I supplement these data with disaggregated information on mortgage lending rates, housing supply elasticities and real GDP growth.

The state-level estimates of mortgage interest rates are obtained from the FHFA. Based on a sample of mortgage lenders, the FHFA obtains information on the terms and conditions of all single-family (non-farm) mortgages that lenders close during the last five business days of each month. The survey includes conventional mortgages. It excludes multi-family loans and refinanced mortgages.

To assess how the elasticity of housing supply varies across states I use the index developed by Saiz (2010). This index is based on the coefficients estimated from a regression of housing price growth on measures of regulatory and physical constraints, as well as pre-determined population levels. The regression is estimated at the MSA level. The measure of regulatory constraints is based on the Wharton Residential Urban Land Use Regulatory Index (Gyourko, Saiz and Summers 2008). The measure of physical constraints compiles information on local geographic characteristics to capture the amount of developable land in a given area. More specifically, Saiz uses satellite-generated data on water bodies, land elevation, and slope steepness at the MSA level to compile an index of land constructability for each metropolitan area that has at least 500,000 inhabitants. Where necessary, I aggregate the ‘elasticity index’ to the state level by weighting the MSA-level indices within a given state (where the weights are given by the amount of land in each state accounted for by each MSA).

Table 2 summaries the state-level estimates of some of the key variables used in the paper. The correlations between some of the key variables are summarised in Appendix B.

Table 2: State-level Summary Statistics
  Obs Mean Median Std dev Min Max
Housing gross value added (% of GDP) 1,784 10.2 9.9 2.4 4.2 18.6
Net owner-occupied housing income (% of GDP) 1,784 0.7 0.7 0.7 −0.5 35.6
Net tenant-occupied housing income (% of GDP) 1,784 0.7 0.6 0.3 0.0 28.7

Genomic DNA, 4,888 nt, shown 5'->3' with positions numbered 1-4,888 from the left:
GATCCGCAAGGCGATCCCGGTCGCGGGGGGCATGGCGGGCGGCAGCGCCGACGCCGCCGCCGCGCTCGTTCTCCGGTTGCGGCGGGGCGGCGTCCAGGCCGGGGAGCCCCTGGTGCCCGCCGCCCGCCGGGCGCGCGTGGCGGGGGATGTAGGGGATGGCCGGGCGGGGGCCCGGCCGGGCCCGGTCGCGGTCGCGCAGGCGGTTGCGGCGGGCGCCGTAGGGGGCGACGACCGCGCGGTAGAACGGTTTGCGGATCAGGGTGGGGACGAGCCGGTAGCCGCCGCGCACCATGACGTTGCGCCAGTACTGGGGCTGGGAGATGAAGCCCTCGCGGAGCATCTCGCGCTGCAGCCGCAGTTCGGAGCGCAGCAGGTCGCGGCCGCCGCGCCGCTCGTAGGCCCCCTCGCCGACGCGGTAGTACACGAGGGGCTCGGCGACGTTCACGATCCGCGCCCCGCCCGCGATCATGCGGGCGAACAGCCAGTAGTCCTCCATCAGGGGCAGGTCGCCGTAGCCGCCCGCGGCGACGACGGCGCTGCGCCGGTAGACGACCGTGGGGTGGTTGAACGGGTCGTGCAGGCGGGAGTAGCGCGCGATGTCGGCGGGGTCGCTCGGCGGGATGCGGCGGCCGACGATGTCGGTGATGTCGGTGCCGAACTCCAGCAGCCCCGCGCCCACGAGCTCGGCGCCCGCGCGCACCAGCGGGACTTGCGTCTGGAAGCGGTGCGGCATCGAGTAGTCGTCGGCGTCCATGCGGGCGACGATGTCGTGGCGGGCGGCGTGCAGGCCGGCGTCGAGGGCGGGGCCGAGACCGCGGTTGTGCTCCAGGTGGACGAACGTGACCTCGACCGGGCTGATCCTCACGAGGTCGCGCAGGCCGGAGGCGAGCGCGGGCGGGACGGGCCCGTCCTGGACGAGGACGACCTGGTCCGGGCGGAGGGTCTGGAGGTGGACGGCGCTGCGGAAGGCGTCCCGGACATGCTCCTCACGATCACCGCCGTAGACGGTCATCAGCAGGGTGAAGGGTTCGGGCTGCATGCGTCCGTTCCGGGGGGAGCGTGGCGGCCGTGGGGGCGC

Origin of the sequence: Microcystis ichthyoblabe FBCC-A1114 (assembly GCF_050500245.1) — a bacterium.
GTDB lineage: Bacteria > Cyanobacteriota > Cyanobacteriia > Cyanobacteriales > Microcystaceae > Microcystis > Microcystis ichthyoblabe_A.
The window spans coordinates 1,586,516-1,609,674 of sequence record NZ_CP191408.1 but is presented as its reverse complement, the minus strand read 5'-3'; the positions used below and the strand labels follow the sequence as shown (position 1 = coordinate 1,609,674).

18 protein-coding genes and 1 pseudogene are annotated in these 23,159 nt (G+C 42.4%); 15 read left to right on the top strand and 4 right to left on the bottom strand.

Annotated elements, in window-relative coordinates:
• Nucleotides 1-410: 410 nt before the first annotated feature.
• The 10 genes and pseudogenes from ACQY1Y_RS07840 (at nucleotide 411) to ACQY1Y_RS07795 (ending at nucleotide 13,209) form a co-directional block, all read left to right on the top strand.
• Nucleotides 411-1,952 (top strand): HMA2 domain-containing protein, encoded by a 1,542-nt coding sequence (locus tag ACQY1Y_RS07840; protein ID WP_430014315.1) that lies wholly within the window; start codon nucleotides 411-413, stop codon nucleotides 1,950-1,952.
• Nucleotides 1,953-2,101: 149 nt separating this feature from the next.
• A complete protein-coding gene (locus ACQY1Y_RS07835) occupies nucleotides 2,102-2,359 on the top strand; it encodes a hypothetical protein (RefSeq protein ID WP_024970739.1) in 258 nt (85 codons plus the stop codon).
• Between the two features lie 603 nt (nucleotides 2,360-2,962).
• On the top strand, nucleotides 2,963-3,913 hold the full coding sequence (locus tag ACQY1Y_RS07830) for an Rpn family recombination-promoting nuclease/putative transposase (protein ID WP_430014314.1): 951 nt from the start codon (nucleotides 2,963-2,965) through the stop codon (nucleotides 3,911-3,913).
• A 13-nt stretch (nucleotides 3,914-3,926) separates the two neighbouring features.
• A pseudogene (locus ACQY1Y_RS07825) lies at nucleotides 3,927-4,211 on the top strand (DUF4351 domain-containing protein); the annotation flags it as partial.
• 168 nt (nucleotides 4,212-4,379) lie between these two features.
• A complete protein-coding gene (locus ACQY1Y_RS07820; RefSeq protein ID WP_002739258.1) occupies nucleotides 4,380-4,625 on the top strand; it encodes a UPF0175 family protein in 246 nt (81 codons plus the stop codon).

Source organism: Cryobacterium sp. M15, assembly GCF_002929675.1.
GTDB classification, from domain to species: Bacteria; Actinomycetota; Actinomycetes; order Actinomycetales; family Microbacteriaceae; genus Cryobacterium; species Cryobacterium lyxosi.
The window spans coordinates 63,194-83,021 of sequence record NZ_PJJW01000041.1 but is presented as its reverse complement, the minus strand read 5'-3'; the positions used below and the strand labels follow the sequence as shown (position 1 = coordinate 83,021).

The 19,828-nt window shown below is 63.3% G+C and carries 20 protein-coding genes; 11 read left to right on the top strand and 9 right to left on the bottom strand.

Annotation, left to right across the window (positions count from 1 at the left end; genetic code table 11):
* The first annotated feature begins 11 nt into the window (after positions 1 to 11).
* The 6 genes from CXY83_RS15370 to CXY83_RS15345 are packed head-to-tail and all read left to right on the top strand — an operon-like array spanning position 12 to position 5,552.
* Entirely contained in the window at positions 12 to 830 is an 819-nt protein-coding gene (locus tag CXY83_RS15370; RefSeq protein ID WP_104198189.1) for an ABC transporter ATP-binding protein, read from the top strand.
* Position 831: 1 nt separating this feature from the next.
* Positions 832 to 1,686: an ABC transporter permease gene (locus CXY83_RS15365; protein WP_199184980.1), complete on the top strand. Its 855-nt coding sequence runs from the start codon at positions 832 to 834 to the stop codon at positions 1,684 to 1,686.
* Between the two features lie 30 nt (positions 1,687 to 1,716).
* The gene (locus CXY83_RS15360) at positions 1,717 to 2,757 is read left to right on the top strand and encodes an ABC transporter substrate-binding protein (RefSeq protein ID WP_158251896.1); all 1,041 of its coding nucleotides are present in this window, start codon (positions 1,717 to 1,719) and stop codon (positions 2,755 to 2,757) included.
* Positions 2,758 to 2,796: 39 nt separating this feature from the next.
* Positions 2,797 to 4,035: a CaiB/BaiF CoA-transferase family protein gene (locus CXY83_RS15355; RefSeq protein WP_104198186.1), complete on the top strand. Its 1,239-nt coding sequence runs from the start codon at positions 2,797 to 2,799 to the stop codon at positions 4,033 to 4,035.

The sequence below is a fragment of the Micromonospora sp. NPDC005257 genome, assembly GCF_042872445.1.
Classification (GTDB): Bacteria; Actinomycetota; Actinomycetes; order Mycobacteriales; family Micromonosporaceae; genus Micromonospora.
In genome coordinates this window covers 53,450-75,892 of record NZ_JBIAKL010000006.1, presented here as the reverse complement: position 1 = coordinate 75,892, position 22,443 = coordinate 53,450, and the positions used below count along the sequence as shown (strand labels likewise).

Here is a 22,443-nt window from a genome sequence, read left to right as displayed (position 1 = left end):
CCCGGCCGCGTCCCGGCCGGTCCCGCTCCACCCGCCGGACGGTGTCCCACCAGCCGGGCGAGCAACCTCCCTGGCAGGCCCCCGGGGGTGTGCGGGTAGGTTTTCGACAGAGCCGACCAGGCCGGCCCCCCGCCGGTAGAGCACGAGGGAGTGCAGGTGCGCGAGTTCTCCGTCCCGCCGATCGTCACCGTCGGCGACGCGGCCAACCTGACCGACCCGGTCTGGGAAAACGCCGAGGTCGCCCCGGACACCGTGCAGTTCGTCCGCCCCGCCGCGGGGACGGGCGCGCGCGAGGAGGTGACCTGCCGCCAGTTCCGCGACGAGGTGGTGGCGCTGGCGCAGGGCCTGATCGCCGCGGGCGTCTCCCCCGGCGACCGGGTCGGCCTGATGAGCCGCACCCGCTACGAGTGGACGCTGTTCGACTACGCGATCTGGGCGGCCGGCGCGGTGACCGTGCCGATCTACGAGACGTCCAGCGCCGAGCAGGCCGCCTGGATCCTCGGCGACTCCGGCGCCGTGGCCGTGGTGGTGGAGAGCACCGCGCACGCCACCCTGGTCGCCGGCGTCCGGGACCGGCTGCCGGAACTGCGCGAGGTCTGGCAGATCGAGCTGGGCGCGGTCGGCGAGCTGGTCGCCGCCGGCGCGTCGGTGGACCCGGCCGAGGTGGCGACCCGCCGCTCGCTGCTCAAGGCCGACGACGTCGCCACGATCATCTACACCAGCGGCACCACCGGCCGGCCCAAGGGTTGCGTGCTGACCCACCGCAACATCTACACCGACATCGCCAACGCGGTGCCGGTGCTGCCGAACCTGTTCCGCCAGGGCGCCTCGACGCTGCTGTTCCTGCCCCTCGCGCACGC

Population growth (%) 1,784 1.0 0.8 1.1 −6.2 8.3
Personal income growth (%) 1,784 6.1 5.9 3.4 −9.5 27.0
Real GDP growth (%) 1,784 2.6 2.6 3.1 −17.9 17.8
Nominal mortgage interest rate (%) 1,784 8.2 7.7 2.7 3.5 17.1
Real mortgage interest rate (%) 1,784 4.3 4.4 2.5 −3.6 12.8
CPI inflation (%) 1,784 3.8 3.1 2.9 −1.5 13.3
Housing supply elasticity (index) 1,714 2.4 2.1 1.0 0.9 4.5
Rent to housing prices (index) 1,478 100.7 100.2 12.5 79.3 137.0
Relative housing prices (index) 1,784 10.8 10.6 2.7 4.6 19.3

Notes: All estimates are at the state level; the sample period is that underpinning the regression estimates, which covers the years from 1978 to 2012; the elasticity index is not available for two states – Alaska and Hawaii

Sources: Bureau of Economic Analysis; Carrillo et al (2014); Federal Housing Finance Agency; Saiz (2010)


The FHFA provides housing price information for between 350 and 400 MSAs in the period since 1990 and between 150 and 350 MSAs for the period prior to 1990. [4]

Conventional mortgages are those that are neither insured nor guaranteed by the FHFA, the US Department of Veterans Affairs, or other federal government entities. Mortgages on properties financed by government-insured loans are excluded, as are properties with mortgages that exceed the conforming loan limit. Mortgage transactions on condominiums, cooperatives, multi-unit properties, and planned unit developments are also excluded. [5]

Given that the housing price estimates are based on transactions involving conforming mortgages there is likely to be sampling bias in using this housing price index (Garner and Verbrugge 2009). However, previous research has suggested that the direction of the bias is unclear, with both the lower and upper end of the housing market potentially being under-represented. Moreover, repeat-sale indices can suffer from renovation or ‘flip’ bias; renovations typically improve the quality of a home and lead to higher measured prices, so a repeat-sales index does not fully abstract from quality changes. [6]